Replicate ice-coring system architecture: mechanical design
|Authors:||Gibson CJ, Johnson JA, Shturmakov AJ, Mortensen NB, Goetz JJ|
|Keywords:||glaciological instruments and methods, ice and climate, ice core, ice coring, ice engineering|
|Periodical/Journal:||Annals of Glaciology|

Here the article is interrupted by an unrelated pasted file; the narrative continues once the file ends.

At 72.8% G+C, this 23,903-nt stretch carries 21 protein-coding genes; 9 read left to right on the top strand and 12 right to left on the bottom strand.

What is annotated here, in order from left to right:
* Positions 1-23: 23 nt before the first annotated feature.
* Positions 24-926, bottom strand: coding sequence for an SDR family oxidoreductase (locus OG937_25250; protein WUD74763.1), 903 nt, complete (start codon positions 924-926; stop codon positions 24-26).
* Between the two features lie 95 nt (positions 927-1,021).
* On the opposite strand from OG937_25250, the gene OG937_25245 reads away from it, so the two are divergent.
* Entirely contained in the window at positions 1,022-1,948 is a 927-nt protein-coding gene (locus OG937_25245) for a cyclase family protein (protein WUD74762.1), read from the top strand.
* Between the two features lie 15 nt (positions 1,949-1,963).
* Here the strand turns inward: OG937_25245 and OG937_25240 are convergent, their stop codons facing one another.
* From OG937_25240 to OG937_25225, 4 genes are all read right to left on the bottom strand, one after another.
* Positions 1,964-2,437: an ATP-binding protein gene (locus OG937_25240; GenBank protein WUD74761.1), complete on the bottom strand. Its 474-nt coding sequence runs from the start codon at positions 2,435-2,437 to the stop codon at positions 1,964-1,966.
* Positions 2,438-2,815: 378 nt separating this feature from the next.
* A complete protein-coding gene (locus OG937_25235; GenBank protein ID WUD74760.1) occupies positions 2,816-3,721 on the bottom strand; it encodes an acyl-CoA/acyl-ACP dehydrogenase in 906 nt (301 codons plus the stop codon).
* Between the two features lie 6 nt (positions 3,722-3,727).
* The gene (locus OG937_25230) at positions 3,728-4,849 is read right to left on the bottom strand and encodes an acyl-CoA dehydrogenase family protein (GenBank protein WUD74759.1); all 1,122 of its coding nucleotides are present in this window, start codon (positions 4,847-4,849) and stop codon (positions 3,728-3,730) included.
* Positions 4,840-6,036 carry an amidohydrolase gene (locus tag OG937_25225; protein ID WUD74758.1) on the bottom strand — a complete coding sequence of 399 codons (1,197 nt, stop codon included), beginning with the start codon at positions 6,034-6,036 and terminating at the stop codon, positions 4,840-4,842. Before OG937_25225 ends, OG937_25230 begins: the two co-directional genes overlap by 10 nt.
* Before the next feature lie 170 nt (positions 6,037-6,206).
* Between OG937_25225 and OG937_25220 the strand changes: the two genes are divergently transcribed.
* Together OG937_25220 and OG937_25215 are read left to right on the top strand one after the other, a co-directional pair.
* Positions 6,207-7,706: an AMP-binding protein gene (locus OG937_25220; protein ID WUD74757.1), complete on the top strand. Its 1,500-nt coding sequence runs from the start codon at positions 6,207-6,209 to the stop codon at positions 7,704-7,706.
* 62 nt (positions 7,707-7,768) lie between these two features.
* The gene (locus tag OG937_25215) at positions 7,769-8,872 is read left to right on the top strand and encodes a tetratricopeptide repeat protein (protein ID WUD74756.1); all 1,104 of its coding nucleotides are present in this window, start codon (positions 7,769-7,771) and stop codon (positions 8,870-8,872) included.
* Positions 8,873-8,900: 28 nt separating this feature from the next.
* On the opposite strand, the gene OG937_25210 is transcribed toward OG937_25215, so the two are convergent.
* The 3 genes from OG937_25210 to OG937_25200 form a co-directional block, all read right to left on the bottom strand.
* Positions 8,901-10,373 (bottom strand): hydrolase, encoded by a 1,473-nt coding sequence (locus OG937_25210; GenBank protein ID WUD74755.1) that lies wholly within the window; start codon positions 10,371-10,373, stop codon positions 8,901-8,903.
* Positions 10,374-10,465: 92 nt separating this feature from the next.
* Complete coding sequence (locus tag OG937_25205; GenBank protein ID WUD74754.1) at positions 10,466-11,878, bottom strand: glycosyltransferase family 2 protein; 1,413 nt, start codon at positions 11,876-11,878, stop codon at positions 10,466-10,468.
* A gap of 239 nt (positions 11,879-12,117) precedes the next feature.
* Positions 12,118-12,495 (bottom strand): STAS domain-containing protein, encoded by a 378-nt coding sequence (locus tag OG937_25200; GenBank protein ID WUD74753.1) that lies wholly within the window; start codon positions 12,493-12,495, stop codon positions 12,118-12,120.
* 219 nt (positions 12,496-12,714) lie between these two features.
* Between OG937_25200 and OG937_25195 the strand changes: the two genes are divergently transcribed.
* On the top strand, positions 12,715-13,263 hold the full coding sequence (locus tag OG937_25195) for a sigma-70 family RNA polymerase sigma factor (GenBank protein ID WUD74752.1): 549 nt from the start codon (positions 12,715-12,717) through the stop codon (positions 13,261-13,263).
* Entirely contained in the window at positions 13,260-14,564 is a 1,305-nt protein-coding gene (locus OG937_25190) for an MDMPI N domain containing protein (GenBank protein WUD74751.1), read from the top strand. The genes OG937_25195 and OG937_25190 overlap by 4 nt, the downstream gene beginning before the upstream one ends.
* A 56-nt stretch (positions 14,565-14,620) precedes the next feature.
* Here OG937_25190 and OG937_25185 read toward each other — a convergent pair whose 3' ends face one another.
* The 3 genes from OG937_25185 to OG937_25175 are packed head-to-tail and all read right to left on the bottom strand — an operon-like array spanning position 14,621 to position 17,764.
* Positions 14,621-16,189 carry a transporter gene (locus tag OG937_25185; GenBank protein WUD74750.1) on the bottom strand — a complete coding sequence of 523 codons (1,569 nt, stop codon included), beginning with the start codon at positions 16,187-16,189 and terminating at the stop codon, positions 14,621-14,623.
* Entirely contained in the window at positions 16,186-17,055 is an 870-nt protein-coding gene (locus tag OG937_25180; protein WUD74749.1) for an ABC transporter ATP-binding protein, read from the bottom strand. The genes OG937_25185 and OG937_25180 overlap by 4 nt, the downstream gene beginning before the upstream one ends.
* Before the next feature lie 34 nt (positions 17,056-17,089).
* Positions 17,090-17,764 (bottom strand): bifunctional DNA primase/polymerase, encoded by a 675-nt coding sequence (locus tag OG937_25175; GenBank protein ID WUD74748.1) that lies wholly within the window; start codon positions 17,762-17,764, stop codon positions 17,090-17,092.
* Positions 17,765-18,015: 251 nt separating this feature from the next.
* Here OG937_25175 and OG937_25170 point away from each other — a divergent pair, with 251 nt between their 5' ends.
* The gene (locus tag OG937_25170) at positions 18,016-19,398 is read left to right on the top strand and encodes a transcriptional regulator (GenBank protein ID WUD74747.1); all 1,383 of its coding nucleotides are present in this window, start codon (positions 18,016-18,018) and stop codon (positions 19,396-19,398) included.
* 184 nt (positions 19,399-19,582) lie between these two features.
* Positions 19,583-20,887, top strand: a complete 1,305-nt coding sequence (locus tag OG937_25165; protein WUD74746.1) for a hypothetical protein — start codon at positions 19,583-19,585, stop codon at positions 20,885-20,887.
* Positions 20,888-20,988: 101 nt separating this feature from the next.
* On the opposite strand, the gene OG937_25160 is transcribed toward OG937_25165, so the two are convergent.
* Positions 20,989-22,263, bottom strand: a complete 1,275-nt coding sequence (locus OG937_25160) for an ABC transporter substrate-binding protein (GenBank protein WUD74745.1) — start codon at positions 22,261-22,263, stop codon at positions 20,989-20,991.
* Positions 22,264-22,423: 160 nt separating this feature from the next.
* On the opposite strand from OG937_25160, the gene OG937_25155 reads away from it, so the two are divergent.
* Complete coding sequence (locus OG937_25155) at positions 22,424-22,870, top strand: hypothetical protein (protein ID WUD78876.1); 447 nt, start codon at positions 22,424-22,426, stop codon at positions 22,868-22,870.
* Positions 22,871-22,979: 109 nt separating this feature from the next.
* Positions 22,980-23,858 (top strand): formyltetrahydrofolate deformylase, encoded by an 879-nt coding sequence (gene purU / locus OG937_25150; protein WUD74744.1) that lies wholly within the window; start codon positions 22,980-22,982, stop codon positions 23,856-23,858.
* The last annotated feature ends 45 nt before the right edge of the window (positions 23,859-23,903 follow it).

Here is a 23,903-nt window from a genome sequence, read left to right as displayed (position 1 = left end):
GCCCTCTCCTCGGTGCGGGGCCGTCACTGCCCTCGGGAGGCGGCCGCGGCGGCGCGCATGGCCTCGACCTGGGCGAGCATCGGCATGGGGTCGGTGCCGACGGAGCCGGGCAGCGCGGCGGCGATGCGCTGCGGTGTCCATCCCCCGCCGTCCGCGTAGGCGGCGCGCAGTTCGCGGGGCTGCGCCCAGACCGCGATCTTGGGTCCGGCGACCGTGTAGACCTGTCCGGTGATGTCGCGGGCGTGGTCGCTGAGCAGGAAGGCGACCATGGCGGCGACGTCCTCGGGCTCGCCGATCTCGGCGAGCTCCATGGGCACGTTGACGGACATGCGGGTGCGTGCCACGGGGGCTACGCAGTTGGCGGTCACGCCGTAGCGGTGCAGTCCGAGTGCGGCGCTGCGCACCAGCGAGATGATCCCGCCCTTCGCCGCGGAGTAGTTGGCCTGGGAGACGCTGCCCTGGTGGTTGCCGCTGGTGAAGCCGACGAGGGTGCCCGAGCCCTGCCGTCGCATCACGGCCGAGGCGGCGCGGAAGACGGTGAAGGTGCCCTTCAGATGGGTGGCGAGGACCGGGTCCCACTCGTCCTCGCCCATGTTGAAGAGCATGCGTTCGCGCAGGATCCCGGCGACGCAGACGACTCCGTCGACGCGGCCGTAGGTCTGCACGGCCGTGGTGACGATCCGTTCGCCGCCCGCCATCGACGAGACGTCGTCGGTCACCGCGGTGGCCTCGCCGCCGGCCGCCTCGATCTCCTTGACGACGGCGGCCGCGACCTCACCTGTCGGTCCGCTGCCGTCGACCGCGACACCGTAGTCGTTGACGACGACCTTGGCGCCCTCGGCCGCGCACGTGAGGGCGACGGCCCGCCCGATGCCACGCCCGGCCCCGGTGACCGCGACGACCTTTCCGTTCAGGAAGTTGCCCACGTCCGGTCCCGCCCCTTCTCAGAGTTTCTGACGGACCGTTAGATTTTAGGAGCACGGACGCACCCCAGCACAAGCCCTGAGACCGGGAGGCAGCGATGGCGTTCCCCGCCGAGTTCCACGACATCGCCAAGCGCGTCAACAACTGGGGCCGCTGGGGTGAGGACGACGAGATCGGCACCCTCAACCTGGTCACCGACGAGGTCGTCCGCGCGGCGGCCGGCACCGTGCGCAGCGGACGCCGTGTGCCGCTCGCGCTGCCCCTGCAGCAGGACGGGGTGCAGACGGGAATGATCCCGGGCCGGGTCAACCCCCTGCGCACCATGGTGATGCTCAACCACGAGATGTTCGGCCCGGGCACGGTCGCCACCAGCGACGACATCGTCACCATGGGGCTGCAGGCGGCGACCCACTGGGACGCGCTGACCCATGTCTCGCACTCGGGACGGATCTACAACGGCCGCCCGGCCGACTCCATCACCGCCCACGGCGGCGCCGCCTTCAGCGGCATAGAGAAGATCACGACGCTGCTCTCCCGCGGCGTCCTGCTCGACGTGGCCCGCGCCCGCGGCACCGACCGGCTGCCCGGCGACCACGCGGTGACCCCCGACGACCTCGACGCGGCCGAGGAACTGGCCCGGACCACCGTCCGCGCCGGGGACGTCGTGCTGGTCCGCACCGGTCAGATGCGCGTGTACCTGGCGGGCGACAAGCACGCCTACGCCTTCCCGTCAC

The replicate ice-coring system was developed by Ice Drilling Design and Operations (IDDO) for the US National Science Foundation. The design of the system leverages the existing infrastructure of the deep ice-sheet coring (DISC) drill to create a steerable drill capable of recovering replicate core at any targeted depth in an existing borehole. Critical requirements of the system include: collecting up to 400 m of core from the high side of an open hole; maintaining access to the entire borehole for logging tools; collecting up to four cores at a single depth; and operating to a depth of 4000m at -55°C and 34MPa. The system was developed and tested from 2010 through 2012 and integrates several new mechanical subsystems, including two electromechanical actuators capable of pushing the sonde to any targeted azimuth, new reduced diameter core and screen barrels made from off-the-shelf casing tube, and new cutter heads optimized for the multiple stages of the replicate coring procedure. The system was successfully deployed at West Antarctic Ice Sheet (WAIS) Divide in the 2012/13 field season, recovering 285 m of core from five intentional deviations at four target depths.